Wigan residents' group calls for Galleries plan rethink
A residents’ group which is concerned about a major scheme to redevelop Wigan town centre has penned a letter to civic leaders and the borough’s top politicians.
The Friends of Wigan Town Centre have sent their objections to the £130m scheme to transform The Galleries to the borough’s ruling Labour Cabinet as well as town hall chief executive Alison McKenzie-Folan.
The group says it is well aware of the need for changes in the fortunes of Wigan town centre and stresses it is not against redevelopment.
But it is urging the current scheme developed by the local authority with its partner Cityheart to demolish parts of The Galleries and create hundreds of new homes, a hotel, leisure facilities and entertainment venues is halted for a major rethink.
The group’s email raises serious objections to the consultation processes for the redevelopment scheme and has accused the council of breaching its own statements and commitments on involving the borough’s residents and having their voices heard.
It says the scheme has been created in a top-down manner which does not tally with the local authority’s commitments to involving the community and the planning portal is not allowing enough people to have a say on the application.
The group also says the Covid-19 pandemic has greatly changed people’s lives and outlook and new consultations need to be held in order to reflect this when designing the future of the town centre.
Wigan Council has strongly defended the development against criticism since it was unveiled and said it is in the process of formally responding to the group.
The letter said: “We are writing to request that the plans for development are halted in order to enable a rethink. We, like you, are absolutely in support of the development of our town centre.
“These plans were developed before the pandemic. Life has changed, people’s choices have changed,
“To push forward on a plan that does not have the support of the people of Wigan is both foolish and unconstitutional.
“We have already collected a whole range of brilliant ideas from the skilled, thoughtful residents of Wigan.
“We ask that you afford us a good listening to and halt the development in order to do so.”
The letter criticises the council’s consultations before the scheme was unveiled, claiming it does not meet the town hall’s own community involvement standard, and also said the Big Listening Project should be discarded due to its poor quality.
The letter said: “Hosting a small number of workshops in the town centre is neither ‘extensive’ consultation nor sufficient to inform the proposed plans. There was no attempt to reach groups that rarely have a voice and the focus was completely on current day time town centre users.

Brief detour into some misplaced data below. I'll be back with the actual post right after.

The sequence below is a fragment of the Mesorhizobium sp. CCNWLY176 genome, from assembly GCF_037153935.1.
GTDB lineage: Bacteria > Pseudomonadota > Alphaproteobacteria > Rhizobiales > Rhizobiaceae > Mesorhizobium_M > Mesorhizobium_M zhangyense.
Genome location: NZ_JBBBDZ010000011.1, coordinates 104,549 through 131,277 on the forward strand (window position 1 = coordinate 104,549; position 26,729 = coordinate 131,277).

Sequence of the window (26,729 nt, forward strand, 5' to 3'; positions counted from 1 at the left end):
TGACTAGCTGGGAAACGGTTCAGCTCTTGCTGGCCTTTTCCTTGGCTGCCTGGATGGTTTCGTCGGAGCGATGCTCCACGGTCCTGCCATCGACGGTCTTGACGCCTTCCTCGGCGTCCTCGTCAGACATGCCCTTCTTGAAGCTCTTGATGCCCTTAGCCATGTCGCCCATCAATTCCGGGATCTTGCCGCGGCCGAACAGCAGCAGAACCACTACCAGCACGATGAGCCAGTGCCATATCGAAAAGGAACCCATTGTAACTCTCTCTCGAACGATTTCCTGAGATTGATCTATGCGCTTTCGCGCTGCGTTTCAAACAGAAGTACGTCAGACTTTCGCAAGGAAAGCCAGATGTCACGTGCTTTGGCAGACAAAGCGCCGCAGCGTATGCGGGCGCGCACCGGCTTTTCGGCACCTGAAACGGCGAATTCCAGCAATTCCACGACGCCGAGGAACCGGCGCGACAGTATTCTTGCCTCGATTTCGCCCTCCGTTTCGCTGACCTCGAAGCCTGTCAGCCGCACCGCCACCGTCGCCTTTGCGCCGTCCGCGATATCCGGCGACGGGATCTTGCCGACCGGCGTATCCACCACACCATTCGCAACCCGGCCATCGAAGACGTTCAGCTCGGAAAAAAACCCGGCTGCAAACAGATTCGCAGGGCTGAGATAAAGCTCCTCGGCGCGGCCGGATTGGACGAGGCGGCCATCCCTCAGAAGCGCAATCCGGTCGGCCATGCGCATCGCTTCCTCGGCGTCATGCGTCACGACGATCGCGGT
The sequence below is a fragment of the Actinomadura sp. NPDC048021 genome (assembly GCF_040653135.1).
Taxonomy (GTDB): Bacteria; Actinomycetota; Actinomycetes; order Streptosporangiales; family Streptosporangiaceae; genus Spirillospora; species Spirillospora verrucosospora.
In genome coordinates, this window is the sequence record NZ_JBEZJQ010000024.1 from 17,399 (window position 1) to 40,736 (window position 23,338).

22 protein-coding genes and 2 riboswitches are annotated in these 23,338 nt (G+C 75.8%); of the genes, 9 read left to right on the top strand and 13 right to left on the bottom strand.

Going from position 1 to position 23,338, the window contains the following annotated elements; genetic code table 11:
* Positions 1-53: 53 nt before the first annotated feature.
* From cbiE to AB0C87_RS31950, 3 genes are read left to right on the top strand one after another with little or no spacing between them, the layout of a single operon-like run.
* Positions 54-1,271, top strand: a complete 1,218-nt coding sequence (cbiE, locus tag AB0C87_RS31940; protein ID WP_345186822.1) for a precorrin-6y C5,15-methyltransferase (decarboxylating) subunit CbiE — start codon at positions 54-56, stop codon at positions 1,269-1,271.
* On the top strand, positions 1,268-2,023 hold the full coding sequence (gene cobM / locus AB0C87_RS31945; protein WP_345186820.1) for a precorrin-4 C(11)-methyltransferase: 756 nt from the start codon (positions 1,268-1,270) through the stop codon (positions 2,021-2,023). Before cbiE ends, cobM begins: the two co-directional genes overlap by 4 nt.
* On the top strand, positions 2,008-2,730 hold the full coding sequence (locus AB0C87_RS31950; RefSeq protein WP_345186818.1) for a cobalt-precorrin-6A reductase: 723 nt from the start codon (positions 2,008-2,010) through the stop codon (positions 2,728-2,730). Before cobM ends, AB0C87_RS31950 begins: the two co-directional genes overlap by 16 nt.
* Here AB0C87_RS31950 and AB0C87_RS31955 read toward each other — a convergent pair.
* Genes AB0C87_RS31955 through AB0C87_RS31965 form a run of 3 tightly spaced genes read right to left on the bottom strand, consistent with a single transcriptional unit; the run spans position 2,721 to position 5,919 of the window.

“There is also an over reliance on the Big Listening Project to rubber stamp the plans. Whilst this project sought to use open ended questions for real dialogue and enabled the collection of themes such as our hopes for town centres, it lacks rigour.
“There was no follow up to develop themes and develop a deeper understanding. In fact the outcomes of the Big Listening Project were never shared with residents to sense check, a good practice consultation safeguard.
“Given the number of people we’ve chatted with around the town centre and within the group who did not know of the plans; thought it was a repurpose rather than a demolition; and, are totally against the level of housing in this style, we feel able to state that pre-consultation has not been fit for purpose.”
The group says it has been out and about collecting opinions in the town centre and also gauging opinion on social media and there has been particular concern about the size, style and number of blocks of flats being proposed.
Wigan Council and Cityheart’s consultation has also been slammed, with the group saying it questioned far too few people and has overinflated support for the development by allowing people to say they partly agreed with the scheme but omitting an option to partially disagree.
Campaigners say the consultation took place during lockdown and fear it was rushed through rather than holding workshops and public events now that restrictions have eased.
The letter is equally critical of the planning portal, which it has described as “unfit for purpose” as people are finding it too difficult to submit comments.
It is also demanding that upgrading customer complaints processes is given greater urgency by the town hall after it has been highlighted in audit reports.
The residents also said it is unhappy that a recent full council meeting was told legislation meant the scheme could not be deliberated in the chamber by all elected representatives.
The group accused the council of failing to live up to its commitments as a member of the New Local to community power and said an advisory panel should be set up to put Wigan residents’ voices at the centre of development.
The letter says: “Just because it’s the biggest regeneration scheme the council has been involved in, doesn’t mean it’s right for our town. Please do not let ego speak louder than the heart.”
A spokesperson for Wigan Council said: “We have received a complaint and will respond to the complainant directly on the points raised.”
The council has offered robust defences of its consultation and preparation processes for the redevelopment of The Galleries.
It has said the town centre needs to change to turn its fortunes around and residents have told it that they want to see more things to do, more support for the night-time economy and independent businesses.
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